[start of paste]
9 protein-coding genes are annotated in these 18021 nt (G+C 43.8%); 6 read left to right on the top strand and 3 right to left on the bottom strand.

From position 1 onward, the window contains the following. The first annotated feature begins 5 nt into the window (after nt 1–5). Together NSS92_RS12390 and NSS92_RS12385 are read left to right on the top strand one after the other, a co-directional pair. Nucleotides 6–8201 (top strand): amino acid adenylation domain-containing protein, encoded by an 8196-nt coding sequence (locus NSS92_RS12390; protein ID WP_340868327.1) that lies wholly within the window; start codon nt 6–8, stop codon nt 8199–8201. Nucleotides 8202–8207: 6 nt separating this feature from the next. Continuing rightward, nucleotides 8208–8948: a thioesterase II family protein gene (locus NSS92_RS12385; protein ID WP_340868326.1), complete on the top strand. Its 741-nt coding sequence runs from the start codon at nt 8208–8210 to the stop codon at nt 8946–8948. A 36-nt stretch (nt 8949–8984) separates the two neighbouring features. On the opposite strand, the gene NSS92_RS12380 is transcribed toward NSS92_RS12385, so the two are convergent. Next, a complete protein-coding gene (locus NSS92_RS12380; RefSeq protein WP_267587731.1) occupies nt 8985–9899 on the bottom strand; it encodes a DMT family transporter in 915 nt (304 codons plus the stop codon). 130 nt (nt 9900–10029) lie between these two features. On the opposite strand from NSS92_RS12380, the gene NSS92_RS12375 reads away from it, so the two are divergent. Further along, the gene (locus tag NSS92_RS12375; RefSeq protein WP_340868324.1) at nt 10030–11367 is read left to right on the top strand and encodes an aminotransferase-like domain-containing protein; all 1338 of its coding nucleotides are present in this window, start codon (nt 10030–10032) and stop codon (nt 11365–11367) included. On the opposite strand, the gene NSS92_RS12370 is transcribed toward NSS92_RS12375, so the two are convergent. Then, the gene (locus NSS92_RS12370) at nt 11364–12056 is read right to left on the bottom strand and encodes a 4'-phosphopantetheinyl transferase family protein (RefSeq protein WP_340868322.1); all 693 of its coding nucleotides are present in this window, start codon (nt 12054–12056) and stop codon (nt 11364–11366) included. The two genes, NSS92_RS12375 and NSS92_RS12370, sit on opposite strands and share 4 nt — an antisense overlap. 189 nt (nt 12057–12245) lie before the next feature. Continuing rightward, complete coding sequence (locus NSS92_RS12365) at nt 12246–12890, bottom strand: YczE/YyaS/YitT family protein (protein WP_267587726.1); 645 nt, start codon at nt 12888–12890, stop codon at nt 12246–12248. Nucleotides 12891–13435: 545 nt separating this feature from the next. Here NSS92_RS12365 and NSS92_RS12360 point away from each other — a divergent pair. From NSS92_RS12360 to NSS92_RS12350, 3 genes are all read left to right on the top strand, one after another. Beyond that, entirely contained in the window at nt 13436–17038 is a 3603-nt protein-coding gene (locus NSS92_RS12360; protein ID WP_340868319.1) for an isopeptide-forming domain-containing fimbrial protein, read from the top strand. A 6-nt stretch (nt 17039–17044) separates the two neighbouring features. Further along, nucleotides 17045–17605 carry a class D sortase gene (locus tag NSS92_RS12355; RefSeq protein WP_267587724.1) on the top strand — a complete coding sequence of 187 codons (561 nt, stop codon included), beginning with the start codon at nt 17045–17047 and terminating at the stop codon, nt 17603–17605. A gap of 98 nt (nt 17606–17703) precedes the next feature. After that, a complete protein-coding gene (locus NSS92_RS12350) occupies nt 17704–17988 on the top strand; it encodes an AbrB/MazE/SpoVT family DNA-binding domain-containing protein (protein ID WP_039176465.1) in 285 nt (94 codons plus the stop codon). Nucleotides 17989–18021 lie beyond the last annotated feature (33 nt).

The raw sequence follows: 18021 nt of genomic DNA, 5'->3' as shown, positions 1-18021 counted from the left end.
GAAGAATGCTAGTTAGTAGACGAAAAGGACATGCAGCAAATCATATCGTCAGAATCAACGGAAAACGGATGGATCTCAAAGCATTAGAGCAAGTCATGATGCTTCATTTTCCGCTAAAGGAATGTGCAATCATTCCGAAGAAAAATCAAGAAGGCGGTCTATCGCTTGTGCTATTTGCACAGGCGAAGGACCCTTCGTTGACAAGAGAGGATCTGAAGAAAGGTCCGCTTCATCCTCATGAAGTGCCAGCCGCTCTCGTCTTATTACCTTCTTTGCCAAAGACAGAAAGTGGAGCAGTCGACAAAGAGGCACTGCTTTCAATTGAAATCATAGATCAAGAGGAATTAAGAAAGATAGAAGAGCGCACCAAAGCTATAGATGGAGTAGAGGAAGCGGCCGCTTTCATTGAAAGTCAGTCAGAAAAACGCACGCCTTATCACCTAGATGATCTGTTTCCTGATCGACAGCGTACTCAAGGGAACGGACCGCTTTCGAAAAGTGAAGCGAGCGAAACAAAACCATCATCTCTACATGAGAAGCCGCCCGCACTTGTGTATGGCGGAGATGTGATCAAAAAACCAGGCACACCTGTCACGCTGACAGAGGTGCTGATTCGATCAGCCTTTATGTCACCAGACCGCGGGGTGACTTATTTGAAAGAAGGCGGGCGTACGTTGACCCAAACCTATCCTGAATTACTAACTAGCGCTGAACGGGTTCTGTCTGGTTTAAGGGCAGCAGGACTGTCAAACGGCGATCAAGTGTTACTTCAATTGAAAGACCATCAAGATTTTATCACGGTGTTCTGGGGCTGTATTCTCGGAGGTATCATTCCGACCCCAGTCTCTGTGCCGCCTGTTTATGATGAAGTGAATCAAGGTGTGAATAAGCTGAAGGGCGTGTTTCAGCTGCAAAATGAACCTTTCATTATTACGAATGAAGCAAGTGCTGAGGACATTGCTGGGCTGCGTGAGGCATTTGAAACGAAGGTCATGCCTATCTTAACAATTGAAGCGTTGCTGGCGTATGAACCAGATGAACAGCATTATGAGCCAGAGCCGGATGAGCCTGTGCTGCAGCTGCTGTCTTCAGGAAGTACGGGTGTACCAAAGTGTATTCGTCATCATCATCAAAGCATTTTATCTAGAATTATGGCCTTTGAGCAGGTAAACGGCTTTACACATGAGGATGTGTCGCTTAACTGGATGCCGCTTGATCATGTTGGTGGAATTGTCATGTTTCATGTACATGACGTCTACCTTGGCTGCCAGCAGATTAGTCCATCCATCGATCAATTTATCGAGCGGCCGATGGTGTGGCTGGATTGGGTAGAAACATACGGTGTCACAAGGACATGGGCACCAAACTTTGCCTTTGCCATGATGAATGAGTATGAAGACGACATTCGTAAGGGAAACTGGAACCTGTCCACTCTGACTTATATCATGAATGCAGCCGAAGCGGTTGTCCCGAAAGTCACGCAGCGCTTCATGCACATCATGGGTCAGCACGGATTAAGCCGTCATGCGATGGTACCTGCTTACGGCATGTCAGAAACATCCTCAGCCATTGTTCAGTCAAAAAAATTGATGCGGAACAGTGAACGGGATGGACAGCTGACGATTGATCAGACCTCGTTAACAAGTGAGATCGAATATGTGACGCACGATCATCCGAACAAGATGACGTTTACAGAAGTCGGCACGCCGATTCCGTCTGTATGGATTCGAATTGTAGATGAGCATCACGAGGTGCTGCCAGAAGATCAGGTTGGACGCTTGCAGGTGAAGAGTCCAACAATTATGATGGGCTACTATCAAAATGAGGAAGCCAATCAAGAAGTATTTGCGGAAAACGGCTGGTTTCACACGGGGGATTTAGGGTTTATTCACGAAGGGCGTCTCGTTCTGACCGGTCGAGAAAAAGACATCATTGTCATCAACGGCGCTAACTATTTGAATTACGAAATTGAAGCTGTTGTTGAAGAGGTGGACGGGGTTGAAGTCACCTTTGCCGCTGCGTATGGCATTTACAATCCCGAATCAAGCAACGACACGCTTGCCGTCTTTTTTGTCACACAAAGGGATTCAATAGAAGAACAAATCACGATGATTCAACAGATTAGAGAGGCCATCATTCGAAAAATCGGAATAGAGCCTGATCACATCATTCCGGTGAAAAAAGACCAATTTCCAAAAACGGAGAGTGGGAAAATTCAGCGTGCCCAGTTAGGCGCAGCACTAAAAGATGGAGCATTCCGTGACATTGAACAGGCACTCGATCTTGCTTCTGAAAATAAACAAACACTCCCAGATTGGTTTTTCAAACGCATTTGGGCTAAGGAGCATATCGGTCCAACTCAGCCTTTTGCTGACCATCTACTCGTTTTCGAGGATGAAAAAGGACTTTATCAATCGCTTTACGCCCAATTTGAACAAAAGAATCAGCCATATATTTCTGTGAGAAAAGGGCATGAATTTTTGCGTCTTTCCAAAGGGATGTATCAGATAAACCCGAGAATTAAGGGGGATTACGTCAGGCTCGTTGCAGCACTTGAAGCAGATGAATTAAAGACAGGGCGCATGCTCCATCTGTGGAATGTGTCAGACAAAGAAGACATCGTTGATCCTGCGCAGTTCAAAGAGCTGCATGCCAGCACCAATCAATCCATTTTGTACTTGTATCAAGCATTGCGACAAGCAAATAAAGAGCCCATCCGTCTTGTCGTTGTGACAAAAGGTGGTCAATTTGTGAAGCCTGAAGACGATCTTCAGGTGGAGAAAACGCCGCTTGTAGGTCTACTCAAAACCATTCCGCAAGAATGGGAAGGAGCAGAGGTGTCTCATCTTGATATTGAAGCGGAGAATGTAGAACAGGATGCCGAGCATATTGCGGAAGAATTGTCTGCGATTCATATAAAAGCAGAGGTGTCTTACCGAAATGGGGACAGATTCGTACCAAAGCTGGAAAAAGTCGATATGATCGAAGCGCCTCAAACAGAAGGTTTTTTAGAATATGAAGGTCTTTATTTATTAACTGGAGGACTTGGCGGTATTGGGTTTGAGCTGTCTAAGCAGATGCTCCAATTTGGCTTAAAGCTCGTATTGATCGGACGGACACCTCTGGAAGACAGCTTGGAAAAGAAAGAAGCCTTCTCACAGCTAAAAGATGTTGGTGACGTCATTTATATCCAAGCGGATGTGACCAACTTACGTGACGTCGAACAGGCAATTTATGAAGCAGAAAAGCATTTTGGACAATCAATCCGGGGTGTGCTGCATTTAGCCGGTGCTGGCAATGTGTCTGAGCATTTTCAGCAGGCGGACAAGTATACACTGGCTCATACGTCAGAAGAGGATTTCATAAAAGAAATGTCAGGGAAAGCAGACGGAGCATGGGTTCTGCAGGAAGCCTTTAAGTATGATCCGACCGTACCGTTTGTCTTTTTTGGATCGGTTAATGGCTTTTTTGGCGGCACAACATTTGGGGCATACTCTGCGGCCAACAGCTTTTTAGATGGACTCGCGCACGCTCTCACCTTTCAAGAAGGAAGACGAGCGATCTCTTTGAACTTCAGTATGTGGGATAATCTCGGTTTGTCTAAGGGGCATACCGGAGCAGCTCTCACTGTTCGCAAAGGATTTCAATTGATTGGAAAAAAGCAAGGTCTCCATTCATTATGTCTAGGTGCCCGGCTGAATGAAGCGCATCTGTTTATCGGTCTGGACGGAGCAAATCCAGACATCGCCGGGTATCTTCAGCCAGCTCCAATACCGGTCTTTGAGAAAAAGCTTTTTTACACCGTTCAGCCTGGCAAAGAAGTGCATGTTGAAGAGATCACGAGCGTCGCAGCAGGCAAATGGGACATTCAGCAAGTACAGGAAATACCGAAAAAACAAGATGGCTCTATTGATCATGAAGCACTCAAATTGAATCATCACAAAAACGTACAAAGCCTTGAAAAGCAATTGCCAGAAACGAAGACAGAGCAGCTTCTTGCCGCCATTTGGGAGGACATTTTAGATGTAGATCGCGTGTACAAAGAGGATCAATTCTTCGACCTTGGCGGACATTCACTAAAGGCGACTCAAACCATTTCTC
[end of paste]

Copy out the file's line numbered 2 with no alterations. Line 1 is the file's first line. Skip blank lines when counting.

From position 1 onward, the window contains the following. The first annotated feature begins 5 nt into the window (after nt 1–5). Together NSS92_RS12390 and NSS92_RS12385 are read left to right on the top strand one after the other, a co-directional pair. Nucleotides 6–8201 (top strand): amino acid adenylation domain-containing protein, encoded by an 8196-nt coding sequence (locus NSS92_RS12390; protein ID WP_340868327.1) that lies wholly within the window; start codon nt 6–8, stop codon nt 8199–8201. Nucleotides 8202–8207: 6 nt separating this feature from the next. Continuing rightward, nucleotides 8208–8948: a thioesterase II family protein gene (locus NSS92_RS12385; protein ID WP_340868326.1), complete on the top strand. Its 741-nt coding sequence runs from the start codon at nt 8208–8210 to the stop codon at nt 8946–8948. A 36-nt stretch (nt 8949–8984) separates the two neighbouring features. On the opposite strand, the gene NSS92_RS12380 is transcribed toward NSS92_RS12385, so the two are convergent. Next, a complete protein-coding gene (locus NSS92_RS12380; RefSeq protein WP_267587731.1) occupies nt 8985–9899 on the bottom strand; it encodes a DMT family transporter in 915 nt (304 codons plus the stop codon). 130 nt (nt 9900–10029) lie between these two features. On the opposite strand from NSS92_RS12380, the gene NSS92_RS12375 reads away from it, so the two are divergent. Further along, the gene (locus tag NSS92_RS12375; RefSeq protein WP_340868324.1) at nt 10030–11367 is read left to right on the top strand and encodes an aminotransferase-like domain-containing protein; all 1338 of its coding nucleotides are present in this window, start codon (nt 10030–10032) and stop codon (nt 11365–11367) included. On the opposite strand, the gene NSS92_RS12370 is transcribed toward NSS92_RS12375, so the two are convergent. Then, the gene (locus NSS92_RS12370) at nt 11364–12056 is read right to left on the bottom strand and encodes a 4'-phosphopantetheinyl transferase family protein (RefSeq protein WP_340868322.1); all 693 of its coding nucleotides are present in this window, start codon (nt 12054–12056) and stop codon (nt 11364–11366) included. The two genes, NSS92_RS12375 and NSS92_RS12370, sit on opposite strands and share 4 nt — an antisense overlap. 189 nt (nt 12057–12245) lie before the next feature. Continuing rightward, complete coding sequence (locus NSS92_RS12365) at nt 12246–12890, bottom strand: YczE/YyaS/YitT family protein (protein WP_267587726.1); 645 nt, start codon at nt 12888–12890, stop codon at nt 12246–12248. Nucleotides 12891–13435: 545 nt separating this feature from the next. Here NSS92_RS12365 and NSS92_RS12360 point away from each other — a divergent pair. From NSS92_RS12360 to NSS92_RS12350, 3 genes are all read left to right on the top strand, one after another. Beyond that, entirely contained in the window at nt 13436–17038 is a 3603-nt protein-coding gene (locus NSS92_RS12360; protein ID WP_340868319.1) for an isopeptide-forming domain-containing fimbrial protein, read from the top strand. A 6-nt stretch (nt 17039–17044) separates the two neighbouring features. Further along, nucleotides 17045–17605 carry a class D sortase gene (locus tag NSS92_RS12355; RefSeq protein WP_267587724.1) on the top strand — a complete coding sequence of 187 codons (561 nt, stop codon included), beginning with the start codon at nt 17045–17047 and terminating at the stop codon, nt 17603–17605. A gap of 98 nt (nt 17606–17703) precedes the next feature. After that, a complete protein-coding gene (locus NSS92_RS12350) occupies nt 17704–17988 on the top strand; it encodes an AbrB/MazE/SpoVT family DNA-binding domain-containing protein (protein ID WP_039176465.1) in 285 nt (94 codons plus the stop codon). Nucleotides 17989–18021 lie beyond the last annotated feature (33 nt).